What is an offloaded data transfer? How does it differ from regular file transfers, and how can an enterprise benefit from it?
Storage is a critical resource in any data center environment, but storage is also the slowest resource. It often imposes limits on workload behavior and performance, data protection processes and other Windows Server activities. Technologies that accelerate storage, such as caching and tiering, can yield significant performance benefits. But storage still demands the direct intervention of servers to read, write and move data between disks or storage arrays. Emerging storage systems can speed data transfers while easing the computing overhead on servers. Consider how a normal file transfer works. The originating server must first read data from storage, transfer that data through the LAN to a destination server, and then the destination server writes data to a different storage location. This process introduces a great deal of latency and requires computing resources on the source and destination server. It's inefficient -- especially when data movement occurs regularly across the data center.
Windows Server 2012 introduced the notion of offloaded data transfer (ODX), which can move data within the same storage array or move data between different storage arrays without the need to shuttle the data to or from servers. This lowers the computing overhead needed for data transfers and improves apparent performance during the copy/migration processes. These benefits are particularly noticeable when transferring large files (such as streaming media) or loading/saving performance-sensitive files like virtual machine disk files.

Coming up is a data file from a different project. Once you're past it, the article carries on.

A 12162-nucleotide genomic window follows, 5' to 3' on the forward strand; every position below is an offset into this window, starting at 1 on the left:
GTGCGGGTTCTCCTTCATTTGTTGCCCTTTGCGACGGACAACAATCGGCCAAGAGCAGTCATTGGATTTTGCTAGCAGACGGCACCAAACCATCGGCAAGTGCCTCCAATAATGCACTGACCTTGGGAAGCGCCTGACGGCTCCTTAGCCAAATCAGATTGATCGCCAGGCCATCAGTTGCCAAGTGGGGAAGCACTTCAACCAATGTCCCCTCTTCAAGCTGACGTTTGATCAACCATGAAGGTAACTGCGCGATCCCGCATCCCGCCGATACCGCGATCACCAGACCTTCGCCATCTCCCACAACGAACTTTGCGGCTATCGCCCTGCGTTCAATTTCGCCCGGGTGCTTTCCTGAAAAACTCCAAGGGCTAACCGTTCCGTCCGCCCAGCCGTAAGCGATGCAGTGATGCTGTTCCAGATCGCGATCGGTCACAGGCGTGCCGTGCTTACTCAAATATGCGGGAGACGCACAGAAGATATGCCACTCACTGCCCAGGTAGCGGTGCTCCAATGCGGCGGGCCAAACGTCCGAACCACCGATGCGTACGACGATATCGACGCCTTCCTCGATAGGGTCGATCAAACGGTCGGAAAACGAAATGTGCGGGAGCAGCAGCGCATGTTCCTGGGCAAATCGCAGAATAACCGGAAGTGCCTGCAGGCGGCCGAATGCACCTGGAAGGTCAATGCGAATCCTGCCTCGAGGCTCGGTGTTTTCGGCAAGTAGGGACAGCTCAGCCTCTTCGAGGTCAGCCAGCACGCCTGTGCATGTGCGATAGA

An offloaded data transfer relies on the use of tokens which represent file data. For example, when an ODX file transfer takes place, Windows Server 2012 converts the transfer into an ODX request and the originating server receives a small token. The small token is then moved to the destination server and on to the destination storage system. After receiving the ODX token, the destination storage system coordinates the move directly from the originating storage system. Once a token is passed, the data transfer takes place between storage systems (or locations within the same system) without any intervention from either the originating or destination server.
This was first published in March 2014